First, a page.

Although painfully short on details, there was an official announcement last week by Australian energy giant Woodside Energy Ltd.'s U.S. unit in Los Angeles that it plans to file an application with federal, state and local agencies to develop a proposed liquefied natural gas (LNG) import project at an unspecified site offshore California.
Woodside Natural Gas Inc. said its LNG plans include asking for what it calls an "offshore sea-to-land pipeline" to bring regasified LNG to shore. Woodside has made more than 2,000 LNG cargo deliveries and later this year is expected to bring China its first LNG import supplies.
Although there were no specific information on costs, in-service dates or location, Woodside Natural Gas President Jane Cutler stressed her parent firm's long track record producing and shipping LNG, mostly between Australia's west coast and Japan.
"Woodside has proven supplies of gas and a proven record of safe delivery," Cutler said in a prepared statement. "We intend to provide a reliable supply of natural gas to curb the spiraling rise in prices. California deserves affordable energy; we can help ensure that happens."
Noting her company's experience and expertise as one of Australia's largest energy companies, Cutler said Woodside looks forward to "working with all regulators, policymakers, agencies and communities to develop a reliable project."
Early reports on Woodside's plans stressed the use of LNG regasification ships that would attach to subsea pipelines, in a way similar to what Excelerate Energy has done with its Louisiana Energy Bridge in the Gulf of Mexico. The project would use a specialize buoy that would connect the ships to a subsea pipeline that could then deliver the gas to the California pipeline grid.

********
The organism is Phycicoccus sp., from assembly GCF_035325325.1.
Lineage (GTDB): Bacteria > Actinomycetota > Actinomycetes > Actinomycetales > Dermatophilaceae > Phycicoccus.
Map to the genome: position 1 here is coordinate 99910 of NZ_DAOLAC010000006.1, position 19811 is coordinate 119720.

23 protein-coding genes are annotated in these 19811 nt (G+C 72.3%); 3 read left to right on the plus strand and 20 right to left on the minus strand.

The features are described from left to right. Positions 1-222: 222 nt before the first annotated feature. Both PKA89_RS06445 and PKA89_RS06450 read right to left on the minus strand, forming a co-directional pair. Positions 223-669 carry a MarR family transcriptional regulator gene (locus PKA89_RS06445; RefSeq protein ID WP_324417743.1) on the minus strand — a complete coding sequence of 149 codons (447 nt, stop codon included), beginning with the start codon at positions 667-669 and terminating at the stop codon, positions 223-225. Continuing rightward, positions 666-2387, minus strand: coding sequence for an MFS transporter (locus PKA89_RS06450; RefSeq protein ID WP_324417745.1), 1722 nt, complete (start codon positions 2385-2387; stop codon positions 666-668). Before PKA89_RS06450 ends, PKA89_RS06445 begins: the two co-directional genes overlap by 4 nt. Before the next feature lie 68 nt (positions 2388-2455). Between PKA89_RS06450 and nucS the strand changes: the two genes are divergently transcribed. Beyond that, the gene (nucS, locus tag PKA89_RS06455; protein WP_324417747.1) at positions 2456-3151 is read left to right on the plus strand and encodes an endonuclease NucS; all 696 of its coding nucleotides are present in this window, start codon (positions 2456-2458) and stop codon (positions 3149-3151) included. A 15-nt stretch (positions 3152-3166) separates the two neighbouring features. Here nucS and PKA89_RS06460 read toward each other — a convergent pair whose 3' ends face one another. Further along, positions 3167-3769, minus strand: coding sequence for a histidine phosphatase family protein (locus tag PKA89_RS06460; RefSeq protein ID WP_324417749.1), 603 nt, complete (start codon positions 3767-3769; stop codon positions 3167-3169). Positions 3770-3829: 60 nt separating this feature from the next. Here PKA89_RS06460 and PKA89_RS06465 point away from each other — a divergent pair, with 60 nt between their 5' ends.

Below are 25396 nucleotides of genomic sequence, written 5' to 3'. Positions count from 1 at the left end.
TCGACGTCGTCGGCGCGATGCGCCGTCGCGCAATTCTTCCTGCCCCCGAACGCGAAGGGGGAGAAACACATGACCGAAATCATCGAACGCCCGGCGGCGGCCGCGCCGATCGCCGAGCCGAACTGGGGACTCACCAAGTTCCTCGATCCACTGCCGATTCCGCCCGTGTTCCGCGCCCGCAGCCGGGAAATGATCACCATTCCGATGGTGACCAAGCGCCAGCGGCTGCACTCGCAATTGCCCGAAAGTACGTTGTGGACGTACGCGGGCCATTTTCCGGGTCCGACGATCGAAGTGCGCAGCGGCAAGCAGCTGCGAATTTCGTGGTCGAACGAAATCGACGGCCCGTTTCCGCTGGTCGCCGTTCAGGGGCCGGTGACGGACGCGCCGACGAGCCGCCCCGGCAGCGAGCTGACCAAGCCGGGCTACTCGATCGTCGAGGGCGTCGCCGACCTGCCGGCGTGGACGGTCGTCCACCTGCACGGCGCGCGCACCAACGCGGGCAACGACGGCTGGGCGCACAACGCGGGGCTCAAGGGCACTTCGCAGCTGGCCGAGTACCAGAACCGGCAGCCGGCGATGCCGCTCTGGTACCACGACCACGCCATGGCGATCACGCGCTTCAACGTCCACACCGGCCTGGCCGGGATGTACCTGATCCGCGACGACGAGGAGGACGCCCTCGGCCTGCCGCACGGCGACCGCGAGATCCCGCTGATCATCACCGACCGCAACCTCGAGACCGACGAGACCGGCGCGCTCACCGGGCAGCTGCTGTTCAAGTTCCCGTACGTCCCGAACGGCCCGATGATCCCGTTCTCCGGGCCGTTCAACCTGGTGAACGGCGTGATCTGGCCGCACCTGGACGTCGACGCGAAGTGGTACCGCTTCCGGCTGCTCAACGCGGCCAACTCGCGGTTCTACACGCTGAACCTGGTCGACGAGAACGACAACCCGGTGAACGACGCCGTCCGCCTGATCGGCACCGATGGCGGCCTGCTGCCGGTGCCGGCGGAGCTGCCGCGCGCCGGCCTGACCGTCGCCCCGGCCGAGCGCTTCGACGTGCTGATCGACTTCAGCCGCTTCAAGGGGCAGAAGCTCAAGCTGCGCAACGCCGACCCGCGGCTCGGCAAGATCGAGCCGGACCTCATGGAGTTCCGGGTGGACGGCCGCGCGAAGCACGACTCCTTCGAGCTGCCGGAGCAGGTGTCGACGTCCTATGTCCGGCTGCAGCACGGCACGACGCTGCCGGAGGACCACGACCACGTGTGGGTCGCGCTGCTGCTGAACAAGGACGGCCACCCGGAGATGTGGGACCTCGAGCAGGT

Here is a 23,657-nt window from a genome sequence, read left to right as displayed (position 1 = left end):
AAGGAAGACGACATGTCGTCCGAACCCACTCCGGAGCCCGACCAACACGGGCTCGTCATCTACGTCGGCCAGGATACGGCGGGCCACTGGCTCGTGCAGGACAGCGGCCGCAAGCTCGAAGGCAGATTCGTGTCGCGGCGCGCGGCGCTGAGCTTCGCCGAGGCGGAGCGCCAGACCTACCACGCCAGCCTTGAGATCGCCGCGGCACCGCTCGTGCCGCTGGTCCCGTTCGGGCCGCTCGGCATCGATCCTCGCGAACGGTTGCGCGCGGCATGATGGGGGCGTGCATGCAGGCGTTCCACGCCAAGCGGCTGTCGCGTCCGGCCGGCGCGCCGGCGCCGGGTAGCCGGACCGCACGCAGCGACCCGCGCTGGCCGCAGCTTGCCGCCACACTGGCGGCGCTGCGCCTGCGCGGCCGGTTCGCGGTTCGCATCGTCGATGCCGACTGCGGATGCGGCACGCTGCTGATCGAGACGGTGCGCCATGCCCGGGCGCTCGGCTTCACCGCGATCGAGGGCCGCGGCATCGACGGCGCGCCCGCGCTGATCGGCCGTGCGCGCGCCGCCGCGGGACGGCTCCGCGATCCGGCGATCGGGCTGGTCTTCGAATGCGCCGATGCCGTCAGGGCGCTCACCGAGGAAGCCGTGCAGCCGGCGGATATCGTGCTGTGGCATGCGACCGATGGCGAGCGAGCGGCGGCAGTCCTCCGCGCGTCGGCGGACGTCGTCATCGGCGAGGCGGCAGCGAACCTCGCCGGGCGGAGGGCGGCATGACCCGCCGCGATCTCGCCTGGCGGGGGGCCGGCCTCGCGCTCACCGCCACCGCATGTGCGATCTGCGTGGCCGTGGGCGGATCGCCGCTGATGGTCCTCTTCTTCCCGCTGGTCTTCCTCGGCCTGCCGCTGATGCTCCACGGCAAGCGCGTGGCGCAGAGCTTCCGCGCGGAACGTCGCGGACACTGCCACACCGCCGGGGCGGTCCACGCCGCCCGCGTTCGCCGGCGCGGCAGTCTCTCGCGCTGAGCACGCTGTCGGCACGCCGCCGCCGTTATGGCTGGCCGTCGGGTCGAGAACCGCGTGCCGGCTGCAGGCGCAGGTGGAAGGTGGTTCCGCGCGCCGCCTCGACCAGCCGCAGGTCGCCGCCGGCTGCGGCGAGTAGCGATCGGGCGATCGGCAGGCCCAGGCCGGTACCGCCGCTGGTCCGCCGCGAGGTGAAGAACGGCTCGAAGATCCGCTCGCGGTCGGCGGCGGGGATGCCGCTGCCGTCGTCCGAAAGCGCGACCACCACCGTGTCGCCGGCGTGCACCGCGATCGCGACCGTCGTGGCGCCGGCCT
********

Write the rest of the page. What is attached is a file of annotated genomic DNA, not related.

The design would have far less environmental impact than either an offshore gravity-based project or an onshore LNG import terminal and would have a lower development cost. However, it would require specialized ships, which would cost more and would limit its ability to access LNG on the world market.
The Woodside project would supply as much as 10% to 15% of the state's natural gas supply needs, which would be somewhere between 500 MMcf/d and 1 Bcf/d.
Michael Peevey, president of the California Public Utilities Commission, told the The Los Angeles Times that he was briefed on the project by Woodside representatives earlier this month. Peevey speculated that over the next 10 to 15 years California would need two LNG projects. "If you're going to site an LNG terminal, it seems to me it's vastly preferable to have them offshore rather than sited in a very busy harbor," he told the Times.
Woodside's Cutler told the Times that California's coast presents special challenges because of the "extra sensitivity about the environment," and her firm has already begun to meet with environmental group leaders in the state.
A $19 billion company, the largest publicly held oil/gas E&P company in Australia, Woodside is based in Perth on Australia's western coast has offices in Houston and Covington, LA, and has interests in 15 Gulf of Mexico platforms, with six additional ones due to begin operations this year. Woodside operates 11 of the current 15 platforms and its Gulf gas currently averages about 60 MMcf/d.
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